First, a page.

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The Brunswick Community College men’s basketball team defeated previously unbeaten No. 3 Northwest Florida State College 73-72 Dec. 3 in the Panhandle Classic in Marianna, Fla.
“It is the highest rated team we have ever beaten,” BCC coach Walter Shaw said. “And it is probably the biggest win in the history of the school outside of winning the region tournament championship (last season) and going to (the national tournament) in Hutchinson.
“We made a name for ourselves.”
Entering the game, BCC (then 4-4) was not favored to win. Northwest featured 6-foot-9 sophomore center Carl Hall, a transfer from Middle Georgia—the team that eliminated BCC in the national tourney last season. Hall will play next year for Division I Wichita State University.
“He basically ended our season last year,” Shaw said.
Northwest entered the game 10-0.
“They’re an imposing group of guys,” Shaw said about Northwest. “When they run out of the locker room, you know they’re ready to win. You look at them and you understand how they could be No. 3 in the country.”
It is a program with a tradition of success.
“They’re the first school to have an NBA lottery pick out of junior college, Kedrick Brown,” Shaw said. Brown was the 11th overall pick in 2001 by the Boston Celtics.
The contest was virtually a home game for Northwest, about an hour’s drive from the game site, Milton H. Johnson Health Center.
“Coming into the game ,we knew we were going to have to match their intensity and their physical play,” Shaw said. “We were going to have to overcome that they were bigger, stronger, more physical than we were.”
Nonetheless, Northwest outrebounded BCC 59-30.
“They crushed us on the glass,” Shaw said. “We knew they were going to probably outrebound us.”
To overcome that, BCC concentrated on forcing turnovers.
“We couldn’t give them extra possessions,” Shaw said. “Which means we had to make shots and not make turnovers.”
The strategy worked, as BCC forced 16 turnovers and committed nine itself.
“We had our lowest turnovers for the year,” Shaw said.
And BCC made shots in key possessions.
“Since the first game (of the season), we had been defending at a high level,” Shaw said, “but he we haven’t been making shots to win ballgames. We shot 39 percent (against Northwest), which is still not the greatest—but we held them to 32 percent.”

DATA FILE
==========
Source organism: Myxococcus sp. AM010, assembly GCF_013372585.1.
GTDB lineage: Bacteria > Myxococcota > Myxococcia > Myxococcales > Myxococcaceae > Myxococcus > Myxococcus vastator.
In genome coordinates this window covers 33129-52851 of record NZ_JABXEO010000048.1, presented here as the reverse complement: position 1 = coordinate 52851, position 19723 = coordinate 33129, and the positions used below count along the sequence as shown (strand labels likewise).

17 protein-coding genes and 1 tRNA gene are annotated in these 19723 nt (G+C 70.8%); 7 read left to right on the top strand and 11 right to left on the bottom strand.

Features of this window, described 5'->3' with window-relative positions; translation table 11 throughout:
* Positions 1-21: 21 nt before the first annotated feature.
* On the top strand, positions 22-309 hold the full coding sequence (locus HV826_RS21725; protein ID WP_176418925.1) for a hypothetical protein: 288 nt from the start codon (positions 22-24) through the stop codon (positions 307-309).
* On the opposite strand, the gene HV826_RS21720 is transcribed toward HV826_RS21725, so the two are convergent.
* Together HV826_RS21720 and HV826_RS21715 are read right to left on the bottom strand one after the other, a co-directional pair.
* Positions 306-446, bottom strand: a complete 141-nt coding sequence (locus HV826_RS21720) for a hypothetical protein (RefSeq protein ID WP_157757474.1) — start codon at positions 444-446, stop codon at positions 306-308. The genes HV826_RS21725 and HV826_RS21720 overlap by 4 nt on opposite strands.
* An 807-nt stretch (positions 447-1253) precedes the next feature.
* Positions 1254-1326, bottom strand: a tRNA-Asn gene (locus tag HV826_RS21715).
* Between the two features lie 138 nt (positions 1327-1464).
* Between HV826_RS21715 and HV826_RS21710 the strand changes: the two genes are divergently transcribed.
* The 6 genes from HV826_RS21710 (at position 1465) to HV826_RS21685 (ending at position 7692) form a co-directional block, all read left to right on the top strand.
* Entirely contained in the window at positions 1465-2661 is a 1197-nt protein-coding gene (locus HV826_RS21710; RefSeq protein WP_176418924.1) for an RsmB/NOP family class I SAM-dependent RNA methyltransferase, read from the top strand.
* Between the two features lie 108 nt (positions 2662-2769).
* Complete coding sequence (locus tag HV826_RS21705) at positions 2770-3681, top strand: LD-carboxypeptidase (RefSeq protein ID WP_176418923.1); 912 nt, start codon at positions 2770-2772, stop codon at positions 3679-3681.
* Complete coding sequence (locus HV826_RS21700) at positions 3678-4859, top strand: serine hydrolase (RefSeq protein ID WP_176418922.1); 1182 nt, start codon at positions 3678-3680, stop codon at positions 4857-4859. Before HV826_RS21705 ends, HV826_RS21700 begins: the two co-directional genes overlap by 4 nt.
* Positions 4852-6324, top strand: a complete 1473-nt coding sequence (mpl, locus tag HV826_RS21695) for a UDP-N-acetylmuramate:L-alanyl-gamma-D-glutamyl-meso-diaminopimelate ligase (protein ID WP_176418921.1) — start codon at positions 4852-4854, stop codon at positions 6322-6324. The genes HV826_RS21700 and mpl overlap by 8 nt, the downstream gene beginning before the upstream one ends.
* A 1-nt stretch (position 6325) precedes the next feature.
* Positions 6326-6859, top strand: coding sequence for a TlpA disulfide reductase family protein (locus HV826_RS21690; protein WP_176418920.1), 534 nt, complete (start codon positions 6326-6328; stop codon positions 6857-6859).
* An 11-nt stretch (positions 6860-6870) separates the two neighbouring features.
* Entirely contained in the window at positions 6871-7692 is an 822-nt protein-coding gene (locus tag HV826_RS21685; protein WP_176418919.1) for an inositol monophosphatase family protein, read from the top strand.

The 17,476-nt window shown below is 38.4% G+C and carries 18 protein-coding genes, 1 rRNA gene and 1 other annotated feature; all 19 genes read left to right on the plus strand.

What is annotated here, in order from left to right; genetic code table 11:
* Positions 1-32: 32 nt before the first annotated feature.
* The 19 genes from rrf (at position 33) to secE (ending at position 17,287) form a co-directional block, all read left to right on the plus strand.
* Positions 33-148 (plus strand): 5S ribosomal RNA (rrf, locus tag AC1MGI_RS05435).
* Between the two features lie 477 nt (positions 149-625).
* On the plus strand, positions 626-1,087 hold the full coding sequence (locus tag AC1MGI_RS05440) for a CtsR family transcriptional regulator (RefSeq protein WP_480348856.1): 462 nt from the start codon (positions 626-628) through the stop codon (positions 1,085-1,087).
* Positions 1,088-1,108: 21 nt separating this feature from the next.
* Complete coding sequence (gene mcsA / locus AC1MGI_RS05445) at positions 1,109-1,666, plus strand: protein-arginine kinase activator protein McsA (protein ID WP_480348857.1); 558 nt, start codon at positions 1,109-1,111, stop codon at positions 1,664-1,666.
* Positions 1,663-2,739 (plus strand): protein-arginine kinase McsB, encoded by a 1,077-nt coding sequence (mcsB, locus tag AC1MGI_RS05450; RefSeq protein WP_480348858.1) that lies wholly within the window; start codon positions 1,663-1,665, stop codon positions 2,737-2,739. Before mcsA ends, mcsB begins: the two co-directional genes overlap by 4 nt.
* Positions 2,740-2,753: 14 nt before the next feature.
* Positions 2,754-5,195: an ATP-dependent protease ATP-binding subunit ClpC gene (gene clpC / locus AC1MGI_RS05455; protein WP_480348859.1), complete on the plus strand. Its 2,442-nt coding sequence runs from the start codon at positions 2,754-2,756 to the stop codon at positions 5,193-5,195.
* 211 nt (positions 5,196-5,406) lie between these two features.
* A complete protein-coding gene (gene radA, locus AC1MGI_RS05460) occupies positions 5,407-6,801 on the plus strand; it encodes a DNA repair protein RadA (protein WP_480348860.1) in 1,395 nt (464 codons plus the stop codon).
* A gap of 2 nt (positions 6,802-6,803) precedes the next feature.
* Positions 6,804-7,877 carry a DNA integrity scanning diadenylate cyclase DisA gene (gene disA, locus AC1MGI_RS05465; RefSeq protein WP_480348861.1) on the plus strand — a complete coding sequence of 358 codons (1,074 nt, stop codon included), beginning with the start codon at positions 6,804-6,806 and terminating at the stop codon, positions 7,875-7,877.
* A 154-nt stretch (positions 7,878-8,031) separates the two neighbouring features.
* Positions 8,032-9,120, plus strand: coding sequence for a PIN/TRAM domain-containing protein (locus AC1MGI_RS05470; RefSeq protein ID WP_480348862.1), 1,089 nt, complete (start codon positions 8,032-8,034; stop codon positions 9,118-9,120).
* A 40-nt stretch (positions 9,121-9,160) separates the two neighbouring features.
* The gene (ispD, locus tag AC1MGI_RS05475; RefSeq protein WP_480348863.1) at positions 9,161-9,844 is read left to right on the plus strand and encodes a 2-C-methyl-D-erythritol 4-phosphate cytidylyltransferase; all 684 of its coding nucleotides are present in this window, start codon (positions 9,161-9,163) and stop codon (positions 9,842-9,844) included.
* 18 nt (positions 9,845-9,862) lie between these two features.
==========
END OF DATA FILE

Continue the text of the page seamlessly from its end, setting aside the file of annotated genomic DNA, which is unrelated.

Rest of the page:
BCC also connected on its 3-pointers, hitting 43 percent (10 of 23). Northwest hit 5 of 23.
BCC played so well at the start that it forced Northwest to call two timeouts.
“About midway through the first half, we never looked back,” Shaw said.
Northwest had a chance to win the game on its final possession.
“They had to go the length of the floor in eight seconds, and we stopped them,” Shaw said.
Entering the season with a new lineup from last season, Shaw expected his team to have a slow start. But this victory showed him of what the team is capable.
“This could be the signature win to get us over the hump,” he said.
The next day BCC played host No. 10 Chipola and lost 73-69.
“They very rarely lose at home,” Shaw said. “They jumped on us and we fought back all the way. It was a one-point game with about 10 seconds to go.”
Against Northwest, sophomore guard Alan-Michael Thompson played all 40 minutes and scored 15 points. Smith scored 14 points and Devon Atkinson 12. Freshman power forward Steve Johnson scored 12 points and had seven rebounds. Terneil Rhodes scored seven points and Allen Hauser five.
Against Chipola, Smith scored 19 points, Thompson 17, Rhodes 14 and Lattrell Royster nine. Atkinson scored five points, Johnson three and Mike Coger two.
Shaw said Coger, a 6-foot-9 sophomore, was a key player in how well BCC played in the two games against taller opponents.
“Defensively against these bigger teams,” Shaw said, “he really allowed us to fight inside.”
Now BCC has something on which to build for the rest of the season.
“I’m proud of them,” Shaw said. “They went down there and represented the college well in how in they acted the entire trip.”